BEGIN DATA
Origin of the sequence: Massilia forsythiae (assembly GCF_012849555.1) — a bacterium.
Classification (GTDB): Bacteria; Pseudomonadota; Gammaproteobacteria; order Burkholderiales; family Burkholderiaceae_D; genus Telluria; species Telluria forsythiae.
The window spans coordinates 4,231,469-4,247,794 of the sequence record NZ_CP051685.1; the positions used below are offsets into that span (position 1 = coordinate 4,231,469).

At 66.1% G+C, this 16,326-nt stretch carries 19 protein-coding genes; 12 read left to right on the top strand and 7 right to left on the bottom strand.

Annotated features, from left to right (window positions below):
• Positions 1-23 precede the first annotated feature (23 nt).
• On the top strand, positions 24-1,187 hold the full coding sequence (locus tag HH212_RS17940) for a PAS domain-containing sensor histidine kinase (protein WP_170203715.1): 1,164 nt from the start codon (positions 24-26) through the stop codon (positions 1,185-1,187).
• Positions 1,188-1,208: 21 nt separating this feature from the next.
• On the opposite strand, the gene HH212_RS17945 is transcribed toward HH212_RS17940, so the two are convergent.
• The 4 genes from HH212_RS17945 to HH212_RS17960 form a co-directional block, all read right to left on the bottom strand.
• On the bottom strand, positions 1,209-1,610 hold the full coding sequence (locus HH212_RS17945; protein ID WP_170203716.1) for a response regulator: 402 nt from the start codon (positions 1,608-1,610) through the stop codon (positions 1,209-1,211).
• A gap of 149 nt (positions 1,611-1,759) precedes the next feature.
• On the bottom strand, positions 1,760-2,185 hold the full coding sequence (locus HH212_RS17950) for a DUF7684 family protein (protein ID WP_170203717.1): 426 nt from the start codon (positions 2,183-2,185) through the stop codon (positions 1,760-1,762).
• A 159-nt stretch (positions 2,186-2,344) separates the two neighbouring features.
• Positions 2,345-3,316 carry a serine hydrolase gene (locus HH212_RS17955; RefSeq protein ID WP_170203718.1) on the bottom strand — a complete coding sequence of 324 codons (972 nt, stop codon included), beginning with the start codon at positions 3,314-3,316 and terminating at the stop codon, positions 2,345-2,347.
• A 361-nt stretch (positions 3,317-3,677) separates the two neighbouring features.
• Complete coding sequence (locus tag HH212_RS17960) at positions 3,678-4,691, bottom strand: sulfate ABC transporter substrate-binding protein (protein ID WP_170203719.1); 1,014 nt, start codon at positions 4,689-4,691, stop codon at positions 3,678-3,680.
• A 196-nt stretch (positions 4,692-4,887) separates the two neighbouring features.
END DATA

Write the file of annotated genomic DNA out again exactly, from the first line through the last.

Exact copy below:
Origin of the sequence: Massilia forsythiae (assembly GCF_012849555.1) — a bacterium.
Classification (GTDB): Bacteria; Pseudomonadota; Gammaproteobacteria; order Burkholderiales; family Burkholderiaceae_D; genus Telluria; species Telluria forsythiae.
The window spans coordinates 4,231,469-4,247,794 of the sequence record NZ_CP051685.1; the positions used below are offsets into that span (position 1 = coordinate 4,231,469).

At 66.1% G+C, this 16,326-nt stretch carries 19 protein-coding genes; 12 read left to right on the top strand and 7 right to left on the bottom strand.

Annotated features, from left to right (window positions below):
• Positions 1-23 precede the first annotated feature (23 nt).
• On the top strand, positions 24-1,187 hold the full coding sequence (locus tag HH212_RS17940) for a PAS domain-containing sensor histidine kinase (protein WP_170203715.1): 1,164 nt from the start codon (positions 24-26) through the stop codon (positions 1,185-1,187).
• Positions 1,188-1,208: 21 nt separating this feature from the next.
• On the opposite strand, the gene HH212_RS17945 is transcribed toward HH212_RS17940, so the two are convergent.
• The 4 genes from HH212_RS17945 to HH212_RS17960 form a co-directional block, all read right to left on the bottom strand.
• On the bottom strand, positions 1,209-1,610 hold the full coding sequence (locus HH212_RS17945; protein ID WP_170203716.1) for a response regulator: 402 nt from the start codon (positions 1,608-1,610) through the stop codon (positions 1,209-1,211).
• A gap of 149 nt (positions 1,611-1,759) precedes the next feature.
• On the bottom strand, positions 1,760-2,185 hold the full coding sequence (locus HH212_RS17950) for a DUF7684 family protein (protein ID WP_170203717.1): 426 nt from the start codon (positions 2,183-2,185) through the stop codon (positions 1,760-1,762).
• A 159-nt stretch (positions 2,186-2,344) separates the two neighbouring features.
• Positions 2,345-3,316 carry a serine hydrolase gene (locus HH212_RS17955; RefSeq protein ID WP_170203718.1) on the bottom strand — a complete coding sequence of 324 codons (972 nt, stop codon included), beginning with the start codon at positions 3,314-3,316 and terminating at the stop codon, positions 2,345-2,347.
• A 361-nt stretch (positions 3,317-3,677) separates the two neighbouring features.
• Complete coding sequence (locus tag HH212_RS17960) at positions 3,678-4,691, bottom strand: sulfate ABC transporter substrate-binding protein (protein ID WP_170203719.1); 1,014 nt, start codon at positions 4,689-4,691, stop codon at positions 3,678-3,680.
• A 196-nt stretch (positions 4,692-4,887) separates the two neighbouring features.